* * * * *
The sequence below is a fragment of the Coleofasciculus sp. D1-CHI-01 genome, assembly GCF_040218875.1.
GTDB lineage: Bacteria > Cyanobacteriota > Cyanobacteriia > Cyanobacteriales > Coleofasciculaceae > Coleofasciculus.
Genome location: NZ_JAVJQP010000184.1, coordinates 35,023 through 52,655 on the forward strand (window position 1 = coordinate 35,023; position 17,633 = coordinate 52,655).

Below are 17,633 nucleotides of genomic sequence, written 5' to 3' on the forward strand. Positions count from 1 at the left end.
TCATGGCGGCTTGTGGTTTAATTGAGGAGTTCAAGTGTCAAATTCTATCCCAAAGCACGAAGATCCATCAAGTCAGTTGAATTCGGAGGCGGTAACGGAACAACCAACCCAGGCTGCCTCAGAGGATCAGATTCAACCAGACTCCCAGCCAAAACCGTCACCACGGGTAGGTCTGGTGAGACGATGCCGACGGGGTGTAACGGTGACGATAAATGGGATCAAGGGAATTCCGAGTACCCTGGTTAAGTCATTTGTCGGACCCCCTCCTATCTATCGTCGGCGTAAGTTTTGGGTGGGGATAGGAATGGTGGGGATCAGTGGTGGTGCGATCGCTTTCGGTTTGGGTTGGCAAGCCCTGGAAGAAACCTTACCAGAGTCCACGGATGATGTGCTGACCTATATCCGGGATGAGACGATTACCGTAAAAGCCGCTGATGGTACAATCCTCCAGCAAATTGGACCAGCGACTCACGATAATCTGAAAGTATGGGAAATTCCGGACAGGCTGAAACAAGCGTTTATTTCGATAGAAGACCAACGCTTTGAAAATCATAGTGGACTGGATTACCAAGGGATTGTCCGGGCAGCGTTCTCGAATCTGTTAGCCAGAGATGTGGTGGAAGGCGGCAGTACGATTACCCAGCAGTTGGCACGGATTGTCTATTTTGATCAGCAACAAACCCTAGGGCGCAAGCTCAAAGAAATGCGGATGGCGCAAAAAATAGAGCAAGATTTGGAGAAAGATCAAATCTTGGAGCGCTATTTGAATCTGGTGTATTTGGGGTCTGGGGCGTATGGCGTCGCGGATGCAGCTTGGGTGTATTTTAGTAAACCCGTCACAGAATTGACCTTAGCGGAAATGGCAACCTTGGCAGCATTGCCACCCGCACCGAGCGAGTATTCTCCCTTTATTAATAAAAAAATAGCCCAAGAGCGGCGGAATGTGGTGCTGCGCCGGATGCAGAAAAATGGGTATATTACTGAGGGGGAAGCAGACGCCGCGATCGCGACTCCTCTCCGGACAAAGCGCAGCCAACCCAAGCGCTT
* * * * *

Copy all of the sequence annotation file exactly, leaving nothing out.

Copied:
The sequence below is a fragment of the Coleofasciculus sp. D1-CHI-01 genome, assembly GCF_040218875.1.
GTDB lineage: Bacteria > Cyanobacteriota > Cyanobacteriia > Cyanobacteriales > Coleofasciculaceae > Coleofasciculus.
Genome location: NZ_JAVJQP010000184.1, coordinates 35,023 through 52,655 on the forward strand (window position 1 = coordinate 35,023; position 17,633 = coordinate 52,655).

Below are 17,633 nucleotides of genomic sequence, written 5' to 3' on the forward strand. Positions count from 1 at the left end.
TCATGGCGGCTTGTGGTTTAATTGAGGAGTTCAAGTGTCAAATTCTATCCCAAAGCACGAAGATCCATCAAGTCAGTTGAATTCGGAGGCGGTAACGGAACAACCAACCCAGGCTGCCTCAGAGGATCAGATTCAACCAGACTCCCAGCCAAAACCGTCACCACGGGTAGGTCTGGTGAGACGATGCCGACGGGGTGTAACGGTGACGATAAATGGGATCAAGGGAATTCCGAGTACCCTGGTTAAGTCATTTGTCGGACCCCCTCCTATCTATCGTCGGCGTAAGTTTTGGGTGGGGATAGGAATGGTGGGGATCAGTGGTGGTGCGATCGCTTTCGGTTTGGGTTGGCAAGCCCTGGAAGAAACCTTACCAGAGTCCACGGATGATGTGCTGACCTATATCCGGGATGAGACGATTACCGTAAAAGCCGCTGATGGTACAATCCTCCAGCAAATTGGACCAGCGACTCACGATAATCTGAAAGTATGGGAAATTCCGGACAGGCTGAAACAAGCGTTTATTTCGATAGAAGACCAACGCTTTGAAAATCATAGTGGACTGGATTACCAAGGGATTGTCCGGGCAGCGTTCTCGAATCTGTTAGCCAGAGATGTGGTGGAAGGCGGCAGTACGATTACCCAGCAGTTGGCACGGATTGTCTATTTTGATCAGCAACAAACCCTAGGGCGCAAGCTCAAAGAAATGCGGATGGCGCAAAAAATAGAGCAAGATTTGGAGAAAGATCAAATCTTGGAGCGCTATTTGAATCTGGTGTATTTGGGGTCTGGGGCGTATGGCGTCGCGGATGCAGCTTGGGTGTATTTTAGTAAACCCGTCACAGAATTGACCTTAGCGGAAATGGCAACCTTGGCAGCATTGCCACCCGCACCGAGCGAGTATTCTCCCTTTATTAATAAAAAAATAGCCCAAGAGCGGCGGAATGTGGTGCTGCGCCGGATGCAGAAAAATGGGTATATTACTGAGGGGGAAGCAGACGCCGCGATCGCGACTCCTCTCCGGACAAAGCGCAGCCAACCCAAGCGCTT